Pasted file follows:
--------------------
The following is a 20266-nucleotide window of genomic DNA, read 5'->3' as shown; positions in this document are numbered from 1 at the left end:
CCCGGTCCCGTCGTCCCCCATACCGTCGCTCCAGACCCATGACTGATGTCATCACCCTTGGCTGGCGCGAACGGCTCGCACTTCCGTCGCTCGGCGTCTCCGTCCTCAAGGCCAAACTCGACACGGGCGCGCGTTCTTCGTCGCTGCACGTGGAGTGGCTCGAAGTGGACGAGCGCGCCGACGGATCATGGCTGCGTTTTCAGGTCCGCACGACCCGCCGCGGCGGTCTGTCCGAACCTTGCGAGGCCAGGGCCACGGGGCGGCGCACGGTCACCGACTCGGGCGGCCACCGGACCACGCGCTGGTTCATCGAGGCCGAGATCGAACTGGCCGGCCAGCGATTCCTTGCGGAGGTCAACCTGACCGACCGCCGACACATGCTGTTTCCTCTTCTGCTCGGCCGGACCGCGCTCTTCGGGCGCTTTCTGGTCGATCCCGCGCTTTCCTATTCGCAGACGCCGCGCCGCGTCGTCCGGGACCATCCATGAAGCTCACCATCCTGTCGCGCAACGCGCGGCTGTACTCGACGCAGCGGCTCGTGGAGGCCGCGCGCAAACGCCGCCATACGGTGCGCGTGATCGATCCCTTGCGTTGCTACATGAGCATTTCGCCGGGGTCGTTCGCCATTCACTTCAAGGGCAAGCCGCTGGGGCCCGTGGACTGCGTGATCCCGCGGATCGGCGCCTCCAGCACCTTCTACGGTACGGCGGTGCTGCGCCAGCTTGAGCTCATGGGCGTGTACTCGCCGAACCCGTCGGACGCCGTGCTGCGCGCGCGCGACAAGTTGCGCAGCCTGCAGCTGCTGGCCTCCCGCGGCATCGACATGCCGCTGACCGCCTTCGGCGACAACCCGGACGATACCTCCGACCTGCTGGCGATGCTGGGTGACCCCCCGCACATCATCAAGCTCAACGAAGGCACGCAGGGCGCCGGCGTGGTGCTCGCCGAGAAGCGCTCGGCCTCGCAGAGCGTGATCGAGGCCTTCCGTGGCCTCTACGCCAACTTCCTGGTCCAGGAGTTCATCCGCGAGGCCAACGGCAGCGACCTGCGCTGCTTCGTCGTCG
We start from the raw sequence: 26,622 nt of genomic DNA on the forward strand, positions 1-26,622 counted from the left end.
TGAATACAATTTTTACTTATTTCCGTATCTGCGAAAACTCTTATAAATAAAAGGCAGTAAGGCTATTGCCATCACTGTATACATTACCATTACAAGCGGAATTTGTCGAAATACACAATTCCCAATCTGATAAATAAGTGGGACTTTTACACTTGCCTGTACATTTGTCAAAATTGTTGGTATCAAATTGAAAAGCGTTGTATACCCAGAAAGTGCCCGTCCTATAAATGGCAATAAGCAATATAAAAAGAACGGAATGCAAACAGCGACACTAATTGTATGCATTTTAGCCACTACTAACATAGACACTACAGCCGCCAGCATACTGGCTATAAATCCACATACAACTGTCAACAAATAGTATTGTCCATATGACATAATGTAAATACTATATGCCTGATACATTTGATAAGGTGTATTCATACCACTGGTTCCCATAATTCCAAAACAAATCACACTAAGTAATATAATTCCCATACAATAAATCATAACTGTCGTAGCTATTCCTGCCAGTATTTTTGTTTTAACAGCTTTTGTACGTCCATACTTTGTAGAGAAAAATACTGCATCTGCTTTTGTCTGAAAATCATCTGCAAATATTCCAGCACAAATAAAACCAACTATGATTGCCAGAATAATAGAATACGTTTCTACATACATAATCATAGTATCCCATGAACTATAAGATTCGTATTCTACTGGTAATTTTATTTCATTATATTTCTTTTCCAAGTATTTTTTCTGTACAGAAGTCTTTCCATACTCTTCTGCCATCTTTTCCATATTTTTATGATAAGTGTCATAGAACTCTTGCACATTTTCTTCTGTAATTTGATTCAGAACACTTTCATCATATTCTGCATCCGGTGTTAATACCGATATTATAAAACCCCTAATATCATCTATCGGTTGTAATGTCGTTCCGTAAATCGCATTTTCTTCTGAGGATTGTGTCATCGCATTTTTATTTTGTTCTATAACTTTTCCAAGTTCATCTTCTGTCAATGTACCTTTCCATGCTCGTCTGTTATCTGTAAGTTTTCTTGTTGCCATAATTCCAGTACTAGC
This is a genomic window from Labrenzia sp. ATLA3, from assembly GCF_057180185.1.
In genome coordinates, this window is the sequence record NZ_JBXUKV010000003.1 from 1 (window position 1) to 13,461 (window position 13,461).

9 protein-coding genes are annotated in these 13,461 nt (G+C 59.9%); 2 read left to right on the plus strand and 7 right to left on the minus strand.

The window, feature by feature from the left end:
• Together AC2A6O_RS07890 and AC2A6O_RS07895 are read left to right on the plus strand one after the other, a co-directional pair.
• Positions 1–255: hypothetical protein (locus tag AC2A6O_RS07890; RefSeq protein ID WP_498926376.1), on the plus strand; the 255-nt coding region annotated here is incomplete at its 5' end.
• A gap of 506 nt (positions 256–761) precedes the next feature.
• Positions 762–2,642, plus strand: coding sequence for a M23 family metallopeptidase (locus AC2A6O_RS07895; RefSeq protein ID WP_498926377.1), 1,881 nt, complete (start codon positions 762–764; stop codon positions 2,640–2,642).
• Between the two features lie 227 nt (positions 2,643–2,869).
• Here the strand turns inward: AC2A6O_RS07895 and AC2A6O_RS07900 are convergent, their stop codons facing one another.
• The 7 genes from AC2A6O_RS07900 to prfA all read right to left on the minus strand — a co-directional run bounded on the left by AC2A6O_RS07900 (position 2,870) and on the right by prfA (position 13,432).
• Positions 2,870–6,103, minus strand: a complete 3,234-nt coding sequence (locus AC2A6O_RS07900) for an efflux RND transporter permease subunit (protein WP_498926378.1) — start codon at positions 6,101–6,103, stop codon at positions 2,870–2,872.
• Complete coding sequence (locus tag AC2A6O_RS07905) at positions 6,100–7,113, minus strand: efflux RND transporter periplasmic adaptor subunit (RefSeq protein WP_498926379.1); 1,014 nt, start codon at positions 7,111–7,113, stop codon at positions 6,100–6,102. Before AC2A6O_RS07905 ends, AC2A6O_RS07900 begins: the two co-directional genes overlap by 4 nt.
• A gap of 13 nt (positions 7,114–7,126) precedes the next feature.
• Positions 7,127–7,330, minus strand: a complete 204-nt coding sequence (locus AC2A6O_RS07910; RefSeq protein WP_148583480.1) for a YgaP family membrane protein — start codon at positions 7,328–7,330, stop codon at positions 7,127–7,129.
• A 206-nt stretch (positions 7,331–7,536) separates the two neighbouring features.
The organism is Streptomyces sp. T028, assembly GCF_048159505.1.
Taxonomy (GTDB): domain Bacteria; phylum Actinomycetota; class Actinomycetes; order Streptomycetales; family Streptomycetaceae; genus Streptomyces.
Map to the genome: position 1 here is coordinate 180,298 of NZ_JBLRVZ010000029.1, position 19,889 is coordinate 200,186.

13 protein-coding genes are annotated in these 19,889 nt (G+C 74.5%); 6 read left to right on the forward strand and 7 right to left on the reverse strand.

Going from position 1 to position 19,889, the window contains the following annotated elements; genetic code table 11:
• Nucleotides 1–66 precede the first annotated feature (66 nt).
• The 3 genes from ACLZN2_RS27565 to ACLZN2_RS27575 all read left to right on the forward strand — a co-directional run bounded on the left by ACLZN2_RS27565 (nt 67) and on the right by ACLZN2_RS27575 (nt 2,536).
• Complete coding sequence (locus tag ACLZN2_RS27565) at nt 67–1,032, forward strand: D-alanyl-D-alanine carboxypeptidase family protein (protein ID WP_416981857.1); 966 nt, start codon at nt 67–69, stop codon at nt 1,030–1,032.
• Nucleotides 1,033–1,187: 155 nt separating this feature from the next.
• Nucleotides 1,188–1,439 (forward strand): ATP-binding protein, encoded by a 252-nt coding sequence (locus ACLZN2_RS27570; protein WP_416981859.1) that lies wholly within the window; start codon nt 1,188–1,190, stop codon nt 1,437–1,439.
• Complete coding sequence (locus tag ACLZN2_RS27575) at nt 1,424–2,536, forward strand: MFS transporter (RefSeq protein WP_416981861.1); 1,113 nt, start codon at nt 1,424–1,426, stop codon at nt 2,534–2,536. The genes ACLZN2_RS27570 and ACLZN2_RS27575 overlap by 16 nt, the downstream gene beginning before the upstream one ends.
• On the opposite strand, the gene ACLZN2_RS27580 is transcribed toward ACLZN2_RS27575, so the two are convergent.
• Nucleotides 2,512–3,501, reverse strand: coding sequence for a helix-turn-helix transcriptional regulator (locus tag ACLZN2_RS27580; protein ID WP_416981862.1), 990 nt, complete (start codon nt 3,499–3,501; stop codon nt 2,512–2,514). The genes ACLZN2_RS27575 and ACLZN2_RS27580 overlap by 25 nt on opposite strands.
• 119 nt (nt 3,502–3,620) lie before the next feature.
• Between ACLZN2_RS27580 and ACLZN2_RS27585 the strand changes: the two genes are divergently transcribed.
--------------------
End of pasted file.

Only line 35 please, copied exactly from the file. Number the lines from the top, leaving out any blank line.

• Between ACLZN2_RS27580 and ACLZN2_RS27585 the strand changes: the two genes are divergently transcribed.